• Local authorities retained national identity cards and bank books from farmers (the bank books are needed for borrowing agricultural loans from government banks). The IDs and banks were returned to the farmers only after they had ticked "yes"" on the ballot cards in the presence of the local authorities at the local Peace and Development Council offices.

• Polling station staff members were seen handing out ballot papers that had already been checked in favor the constitution. Voters were compelled to sign to register their presence and their pre-voted ballot cards placed into ballot boxes in front of authorities.

• In some areas only one member of the household was asked to come to the polling station and forced to vote "yes" for all eligible voters in the family.

• Local authorities went around village/town announcing through loudspeakers that those who voted against the constitution would face legal action and imprisonment of up to 3 years and a fine of 10,000 Kyats. Misinformation campaign about such legal action was launched in some regions to create fear among the uneducated and not well informed people in rural areas.

• In many areas, NLD members insisted on joining the vote counting process as observers as required by law but they were denied. Heated arguments ensued and NLD members filed official complaints to the higher level referendum sub-commissions about the violation of referendum law and regulations.

• Thakin Soe Myint, chairman of the Rangoon Division NLD Organizing Committee, and Joint Secretary Dr. Myo Aung were prevented from traveling to Hmawbi, Taikkyi and Tantabin Townships to observe the referendum. They were stopped by police at a tollgate near Hmawbi and forced to return to Rangoon without giving any reason. Three NLD youth members who informally observed the referendum were also arrested.

• The referendum organized on 10 May was neither free nor fair and it violated all internationally accepted norms. The Burmese military and its agents manipulated the process using all available means. The Burmese generals are expected to announce an "overwhelming" result in their favor which was achieved through extensive fraudulent practices.

US Policy on Burma

The military junta has announced that its constitution has been approved by the referendum and the process to legitimize military is already in the works. We foresee even greater political instability in the coming months as people are bound to be frustrated with the worsening socioeconomic crisis caused by the effect of cyclone Nargis and the regime’s lack of regard for human suffering. Given the fact that the referendum did not reflect the will of the people since it was methodically manipulated by the military, I strongly urge the United States to reject the outcome of referendum and the military junta's constitution.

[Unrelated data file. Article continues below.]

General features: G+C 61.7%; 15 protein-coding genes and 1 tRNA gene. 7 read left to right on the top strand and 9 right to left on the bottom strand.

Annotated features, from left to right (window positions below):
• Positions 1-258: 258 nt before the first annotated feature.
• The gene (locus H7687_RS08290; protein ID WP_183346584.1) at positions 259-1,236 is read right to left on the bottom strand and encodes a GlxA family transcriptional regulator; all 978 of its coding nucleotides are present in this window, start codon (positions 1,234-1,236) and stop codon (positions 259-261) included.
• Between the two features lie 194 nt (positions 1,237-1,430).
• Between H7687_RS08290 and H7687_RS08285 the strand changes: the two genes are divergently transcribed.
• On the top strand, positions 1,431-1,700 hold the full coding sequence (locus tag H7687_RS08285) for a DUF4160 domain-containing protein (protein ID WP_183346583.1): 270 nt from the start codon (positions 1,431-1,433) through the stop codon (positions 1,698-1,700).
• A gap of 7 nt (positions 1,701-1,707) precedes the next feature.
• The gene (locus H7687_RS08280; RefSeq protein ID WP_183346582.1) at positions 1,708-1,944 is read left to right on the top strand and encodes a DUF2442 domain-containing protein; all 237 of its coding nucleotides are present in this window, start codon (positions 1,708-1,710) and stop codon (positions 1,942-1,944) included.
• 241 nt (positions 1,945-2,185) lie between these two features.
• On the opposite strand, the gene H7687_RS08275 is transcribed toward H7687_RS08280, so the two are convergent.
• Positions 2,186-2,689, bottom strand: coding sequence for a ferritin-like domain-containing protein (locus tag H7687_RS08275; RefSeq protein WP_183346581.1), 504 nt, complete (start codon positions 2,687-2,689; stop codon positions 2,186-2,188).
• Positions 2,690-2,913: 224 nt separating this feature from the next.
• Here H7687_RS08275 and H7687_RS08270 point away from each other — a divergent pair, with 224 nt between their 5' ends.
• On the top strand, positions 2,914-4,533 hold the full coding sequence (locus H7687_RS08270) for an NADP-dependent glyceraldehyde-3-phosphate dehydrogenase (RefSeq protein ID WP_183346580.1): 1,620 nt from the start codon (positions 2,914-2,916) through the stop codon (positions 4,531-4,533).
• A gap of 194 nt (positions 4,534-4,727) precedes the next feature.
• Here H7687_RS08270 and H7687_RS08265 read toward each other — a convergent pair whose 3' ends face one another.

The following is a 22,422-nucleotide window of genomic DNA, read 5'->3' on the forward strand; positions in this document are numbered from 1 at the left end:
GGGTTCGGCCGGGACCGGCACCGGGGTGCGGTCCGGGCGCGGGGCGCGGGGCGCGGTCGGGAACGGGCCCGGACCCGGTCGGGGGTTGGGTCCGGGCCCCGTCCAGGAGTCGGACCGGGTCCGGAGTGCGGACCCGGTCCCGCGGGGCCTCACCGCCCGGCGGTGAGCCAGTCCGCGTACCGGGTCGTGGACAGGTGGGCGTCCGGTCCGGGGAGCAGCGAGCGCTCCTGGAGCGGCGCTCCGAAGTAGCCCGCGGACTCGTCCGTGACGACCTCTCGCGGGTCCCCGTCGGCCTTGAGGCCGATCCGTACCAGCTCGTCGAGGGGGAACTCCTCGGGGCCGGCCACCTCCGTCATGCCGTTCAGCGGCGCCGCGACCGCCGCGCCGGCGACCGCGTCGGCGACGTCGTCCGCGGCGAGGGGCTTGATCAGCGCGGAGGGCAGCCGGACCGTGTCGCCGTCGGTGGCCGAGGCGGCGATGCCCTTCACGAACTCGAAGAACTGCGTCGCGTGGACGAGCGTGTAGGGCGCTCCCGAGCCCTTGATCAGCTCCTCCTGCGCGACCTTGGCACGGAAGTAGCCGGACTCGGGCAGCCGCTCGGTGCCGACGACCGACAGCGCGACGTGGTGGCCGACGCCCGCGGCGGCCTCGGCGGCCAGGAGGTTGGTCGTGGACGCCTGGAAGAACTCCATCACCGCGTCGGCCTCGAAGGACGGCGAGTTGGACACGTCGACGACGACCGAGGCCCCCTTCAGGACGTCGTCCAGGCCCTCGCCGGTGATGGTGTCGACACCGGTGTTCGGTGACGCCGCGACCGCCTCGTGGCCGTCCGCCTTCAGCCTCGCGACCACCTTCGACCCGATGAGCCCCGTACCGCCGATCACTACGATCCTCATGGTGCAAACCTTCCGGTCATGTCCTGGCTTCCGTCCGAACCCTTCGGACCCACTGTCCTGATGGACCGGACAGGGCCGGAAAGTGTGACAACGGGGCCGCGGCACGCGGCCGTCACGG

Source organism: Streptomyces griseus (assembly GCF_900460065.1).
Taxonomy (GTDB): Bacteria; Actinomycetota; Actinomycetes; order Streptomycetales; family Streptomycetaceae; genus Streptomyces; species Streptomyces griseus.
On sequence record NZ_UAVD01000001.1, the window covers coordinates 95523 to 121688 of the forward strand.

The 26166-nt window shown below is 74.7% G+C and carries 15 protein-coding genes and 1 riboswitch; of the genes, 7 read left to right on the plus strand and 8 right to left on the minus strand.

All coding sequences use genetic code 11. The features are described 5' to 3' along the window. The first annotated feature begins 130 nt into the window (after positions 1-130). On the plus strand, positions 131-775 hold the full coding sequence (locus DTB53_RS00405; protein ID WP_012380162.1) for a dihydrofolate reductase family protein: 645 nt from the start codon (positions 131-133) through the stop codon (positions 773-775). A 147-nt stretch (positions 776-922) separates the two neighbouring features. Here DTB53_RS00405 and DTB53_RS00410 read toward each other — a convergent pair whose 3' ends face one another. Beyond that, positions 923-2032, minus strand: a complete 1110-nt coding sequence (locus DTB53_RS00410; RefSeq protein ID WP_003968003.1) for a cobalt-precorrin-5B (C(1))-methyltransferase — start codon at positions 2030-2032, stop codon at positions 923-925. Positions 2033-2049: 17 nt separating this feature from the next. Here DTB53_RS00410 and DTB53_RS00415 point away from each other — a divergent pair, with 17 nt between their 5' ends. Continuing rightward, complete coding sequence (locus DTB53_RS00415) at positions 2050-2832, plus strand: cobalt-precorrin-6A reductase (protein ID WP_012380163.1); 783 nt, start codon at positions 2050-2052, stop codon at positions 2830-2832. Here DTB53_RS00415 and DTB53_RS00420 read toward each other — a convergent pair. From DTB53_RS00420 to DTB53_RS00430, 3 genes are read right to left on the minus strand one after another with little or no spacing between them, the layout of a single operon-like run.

The United States has always been one of the strongest supporters of Daw Aung San Suu Kyi and the Burmese democracy movement and is consistent in its unwavering support for the efforts to bring about peaceful democratic transition and national reconciliation in Burma. The people of Burma have always been grateful to the United States for its support.

I would like to appeal to the United States to continue taking the lead at the international level, effectively coordinating with United Nations, the European Union and ASEAN to push for speedy democratic reforms in Burma and a UN Security Council resolution whenever possible. The United States is also urged to help the people of Burma in the following policy areas:

Increase Pressure on the Regime and Taking a Lead in Mobilizing Policies toward Burma: US Government should take new policy initiatives in addition to existing policy measures such as the strengthening of banking and financial sanctions targeting family members of the regime and their business cronies until a negotiated political settlement for a complete transition to democratic regime becomes irreversible.
Greater US initiative, engaging with China, India, and ASEAN: Since neighboring countries like China, India, and ASEAN are a concern because of their lenient and friendly policies toward the Burmese regime, U.S. Administration and congressional leaders are requested to continue bringing Burma issue to the fore in bilateral talks with China, India, and ASEAN as well as at ASEAN post ministerial meetings and ASEAN Regional Forum.

Increased humanitarian assistance: In response to the humanitarian crisis in Burma, US Government is requested to increase humanitarian assistance to the people of Burma, including the delivery of aid across borders to refugees and IDPs, through credible international NGOs and informal civil society groups. Strengthening the capacity of informal civil society groups can be done by Burmese exile groups which can organize short term courses, workshops, exposure trips and internship program with experienced NGOs in neighboring countries.

Taking a Holistic Approach to Cooperation in Drug Eradication: US Government is urged not to de-link drug cooperation from the larger policy goal of promoting democracy in Burma since drug problems in Burma will remain unresolved until the underlying political and economic problems are settled in a democratic way.

Empowerment of the Burmese Democratic Forces: Leading Burmese democratic forces like the NLD and the government in exile, National Coalition Government of the Union of Burma, place high importance on preparations toward post-military transition in Burma and the United States is asked to increase support to the democratic forces in strengthening their efforts for the restoration of democratic governance, national reconciliation, and civil society in Burma.